Barnyard has had some wins on IR – but sedition is staying.

AAP is reporting
this morning that the government has ruled out scrapping controversial
sedition provisions within its anti-terror laws, offering only minor
changes instead:

Civil libertarians, media organisations and a Senate
committee have called for the sedition section of the anti-terror bill
to be removed.

Under it, anyone convicted of urging a group to use force or violence
against another group could be jailed for up to seven years.

But after a meeting with coalition backbenchers last night, Prime
Minister John Howard said the sedition provisions would remain.

“The sedition provisions will remain, although there are a couple of amendments in relation to them,” he told reporters.

“There are some other amendments, particularly picking up a lot of the recommendations that came out of the Senate committee…”


Well, despite what the PM’s own colleagues on the Senate committee
said, the sunset clause on the measure will remain at 10 years, while
the sedition rules will be subject to a review after five years. The
laws are expected to be debated on Monday but could be in the upper
house as early as today.

Queensland Liberal Senator George Brandis – who, Crikey readers will remember, has never knowingly told a lie – told ABC radio
that he remained opposed to the crime of sedition remaining on the
statute books, but said he was satisfied with protections offered by
the government:

I haven’t changed my view, and that’s a view held by a
number of my colleagues, that the sedition laws are an obsolete law,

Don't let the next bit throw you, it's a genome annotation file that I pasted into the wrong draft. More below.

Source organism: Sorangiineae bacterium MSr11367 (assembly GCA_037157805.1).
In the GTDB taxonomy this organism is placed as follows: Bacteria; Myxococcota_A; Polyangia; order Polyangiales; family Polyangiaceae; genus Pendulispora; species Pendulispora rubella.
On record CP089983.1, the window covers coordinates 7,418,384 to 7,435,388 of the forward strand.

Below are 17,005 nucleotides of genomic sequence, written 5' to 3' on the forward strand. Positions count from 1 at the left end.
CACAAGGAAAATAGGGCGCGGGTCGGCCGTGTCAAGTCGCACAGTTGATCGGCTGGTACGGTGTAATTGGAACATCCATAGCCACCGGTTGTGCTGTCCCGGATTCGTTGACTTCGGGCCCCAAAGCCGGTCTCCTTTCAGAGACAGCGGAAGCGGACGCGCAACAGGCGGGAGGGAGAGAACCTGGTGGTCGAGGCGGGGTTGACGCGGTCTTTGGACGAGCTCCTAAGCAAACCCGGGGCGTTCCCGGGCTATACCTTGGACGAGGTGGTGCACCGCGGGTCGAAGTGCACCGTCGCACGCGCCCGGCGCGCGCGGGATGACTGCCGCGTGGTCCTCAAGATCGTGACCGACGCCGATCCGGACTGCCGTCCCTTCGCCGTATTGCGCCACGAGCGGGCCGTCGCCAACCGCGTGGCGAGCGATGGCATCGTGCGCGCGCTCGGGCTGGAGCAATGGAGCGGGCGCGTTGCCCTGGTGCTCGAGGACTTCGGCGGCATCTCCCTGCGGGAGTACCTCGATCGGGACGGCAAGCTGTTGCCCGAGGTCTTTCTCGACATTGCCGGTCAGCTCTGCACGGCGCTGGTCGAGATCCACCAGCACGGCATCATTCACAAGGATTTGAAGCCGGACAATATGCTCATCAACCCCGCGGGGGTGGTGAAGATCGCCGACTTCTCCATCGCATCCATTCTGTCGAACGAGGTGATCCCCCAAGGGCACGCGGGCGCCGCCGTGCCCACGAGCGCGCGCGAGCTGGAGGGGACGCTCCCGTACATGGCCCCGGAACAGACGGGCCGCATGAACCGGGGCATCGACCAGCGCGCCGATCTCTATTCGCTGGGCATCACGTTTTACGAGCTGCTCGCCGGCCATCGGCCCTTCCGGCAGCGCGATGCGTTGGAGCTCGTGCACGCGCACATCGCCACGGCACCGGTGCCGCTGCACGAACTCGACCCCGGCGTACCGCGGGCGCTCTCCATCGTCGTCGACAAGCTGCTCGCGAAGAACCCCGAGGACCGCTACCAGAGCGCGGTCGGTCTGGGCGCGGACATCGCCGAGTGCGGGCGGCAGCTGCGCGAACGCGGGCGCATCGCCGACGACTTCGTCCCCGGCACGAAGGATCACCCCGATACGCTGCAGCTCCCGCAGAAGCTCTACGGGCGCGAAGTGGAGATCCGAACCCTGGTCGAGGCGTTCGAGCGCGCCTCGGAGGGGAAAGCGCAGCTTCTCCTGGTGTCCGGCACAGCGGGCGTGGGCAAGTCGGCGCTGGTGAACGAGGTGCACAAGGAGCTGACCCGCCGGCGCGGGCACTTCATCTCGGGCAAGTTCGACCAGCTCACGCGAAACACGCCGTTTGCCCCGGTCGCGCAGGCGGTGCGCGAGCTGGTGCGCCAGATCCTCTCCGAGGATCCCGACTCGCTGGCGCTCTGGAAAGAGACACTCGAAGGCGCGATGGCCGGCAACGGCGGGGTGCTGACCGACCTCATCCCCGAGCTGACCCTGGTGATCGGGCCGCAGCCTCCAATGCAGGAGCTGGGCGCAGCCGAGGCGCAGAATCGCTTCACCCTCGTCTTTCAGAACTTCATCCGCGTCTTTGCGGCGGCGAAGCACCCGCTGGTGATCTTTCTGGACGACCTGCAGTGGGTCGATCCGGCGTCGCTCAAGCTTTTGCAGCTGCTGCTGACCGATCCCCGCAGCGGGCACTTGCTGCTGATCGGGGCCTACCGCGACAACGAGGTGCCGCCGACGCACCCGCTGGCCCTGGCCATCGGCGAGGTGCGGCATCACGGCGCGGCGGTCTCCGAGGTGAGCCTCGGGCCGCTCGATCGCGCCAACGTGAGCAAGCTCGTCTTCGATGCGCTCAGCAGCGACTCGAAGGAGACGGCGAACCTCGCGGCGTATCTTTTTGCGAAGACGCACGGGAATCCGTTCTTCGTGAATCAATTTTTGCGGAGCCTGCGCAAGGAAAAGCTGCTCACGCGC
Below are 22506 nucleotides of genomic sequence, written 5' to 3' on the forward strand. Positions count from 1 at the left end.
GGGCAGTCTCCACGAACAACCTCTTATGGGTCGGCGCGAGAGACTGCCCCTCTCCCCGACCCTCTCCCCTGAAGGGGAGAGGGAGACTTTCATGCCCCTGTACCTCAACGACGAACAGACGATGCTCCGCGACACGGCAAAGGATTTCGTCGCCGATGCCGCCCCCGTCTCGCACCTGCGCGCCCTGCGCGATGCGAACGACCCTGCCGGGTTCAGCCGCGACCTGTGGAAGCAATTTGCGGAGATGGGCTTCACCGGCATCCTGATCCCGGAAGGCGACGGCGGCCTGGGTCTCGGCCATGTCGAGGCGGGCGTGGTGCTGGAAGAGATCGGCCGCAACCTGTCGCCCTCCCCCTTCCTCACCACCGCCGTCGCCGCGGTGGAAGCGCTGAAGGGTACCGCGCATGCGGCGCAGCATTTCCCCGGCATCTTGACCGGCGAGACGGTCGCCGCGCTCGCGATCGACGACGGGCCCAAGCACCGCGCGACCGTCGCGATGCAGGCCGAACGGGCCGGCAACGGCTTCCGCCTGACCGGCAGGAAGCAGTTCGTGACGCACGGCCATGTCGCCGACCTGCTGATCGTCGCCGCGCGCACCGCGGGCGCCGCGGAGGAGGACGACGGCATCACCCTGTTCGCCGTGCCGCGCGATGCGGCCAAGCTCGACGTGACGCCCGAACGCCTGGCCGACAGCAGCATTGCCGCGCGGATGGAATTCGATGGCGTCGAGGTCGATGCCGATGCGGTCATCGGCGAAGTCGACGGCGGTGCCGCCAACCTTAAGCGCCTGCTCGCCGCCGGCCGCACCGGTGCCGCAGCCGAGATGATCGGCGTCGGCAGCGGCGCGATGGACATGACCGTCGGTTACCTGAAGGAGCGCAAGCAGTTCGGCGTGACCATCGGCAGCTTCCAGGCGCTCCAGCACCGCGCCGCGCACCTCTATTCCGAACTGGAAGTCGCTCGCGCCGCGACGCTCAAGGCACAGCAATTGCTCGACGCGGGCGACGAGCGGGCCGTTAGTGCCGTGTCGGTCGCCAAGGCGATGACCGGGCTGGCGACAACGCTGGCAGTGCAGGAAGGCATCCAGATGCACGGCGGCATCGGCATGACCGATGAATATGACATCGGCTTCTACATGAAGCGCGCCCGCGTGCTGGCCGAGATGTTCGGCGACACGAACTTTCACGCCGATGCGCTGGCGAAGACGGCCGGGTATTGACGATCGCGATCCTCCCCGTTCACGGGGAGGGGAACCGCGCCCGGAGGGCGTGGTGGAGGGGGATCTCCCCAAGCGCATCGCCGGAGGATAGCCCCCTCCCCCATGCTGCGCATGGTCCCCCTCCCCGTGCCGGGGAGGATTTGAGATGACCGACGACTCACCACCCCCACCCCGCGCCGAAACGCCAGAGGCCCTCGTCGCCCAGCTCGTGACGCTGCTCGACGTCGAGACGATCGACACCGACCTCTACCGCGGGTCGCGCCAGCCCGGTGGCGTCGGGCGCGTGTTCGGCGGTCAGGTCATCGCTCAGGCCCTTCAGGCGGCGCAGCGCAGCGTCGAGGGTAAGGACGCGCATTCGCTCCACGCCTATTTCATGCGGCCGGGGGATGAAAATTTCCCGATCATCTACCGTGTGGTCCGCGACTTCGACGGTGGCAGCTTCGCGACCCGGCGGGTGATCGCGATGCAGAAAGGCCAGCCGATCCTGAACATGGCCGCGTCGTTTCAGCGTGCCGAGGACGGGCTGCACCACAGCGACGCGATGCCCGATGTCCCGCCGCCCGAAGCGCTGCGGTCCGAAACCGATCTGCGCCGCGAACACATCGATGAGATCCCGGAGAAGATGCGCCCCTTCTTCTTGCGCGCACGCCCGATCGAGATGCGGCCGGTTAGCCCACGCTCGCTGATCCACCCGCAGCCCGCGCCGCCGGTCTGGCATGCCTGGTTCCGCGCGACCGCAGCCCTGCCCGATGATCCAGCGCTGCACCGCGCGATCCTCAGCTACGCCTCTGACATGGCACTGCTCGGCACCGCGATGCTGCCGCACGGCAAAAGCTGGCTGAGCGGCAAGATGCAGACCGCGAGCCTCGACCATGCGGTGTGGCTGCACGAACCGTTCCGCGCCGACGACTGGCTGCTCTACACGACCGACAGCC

they’re a blunt instrument to deal with the problem of advocacy of
terrorism.

However, the important thing to remember is that these laws are being comprehensively reviewed in the new year.

It was decided that the wiser course was to leave them be for the time
being, review them next year, but make sure that there was sufficient
protections on freedom of speech in the bill, and that’s now been
achieved.

So lawyerly logic dictates that we pass a bad law now and look at it later, hey George?

As an antidote to this bosh, readers may care to look at a special seditious issue of The Human Rights Defender.

The Defender is a human rights magazine which features
information and comment on a broad range of current issues in human
rights. It also seeks to provide a platform for the expression of
critical thinking and the discussion of conceptual developments in
human rights.

Normally it don’t come free – but a special online edition on the Anti-Terrorism Bill (No.2) 2005 is up now.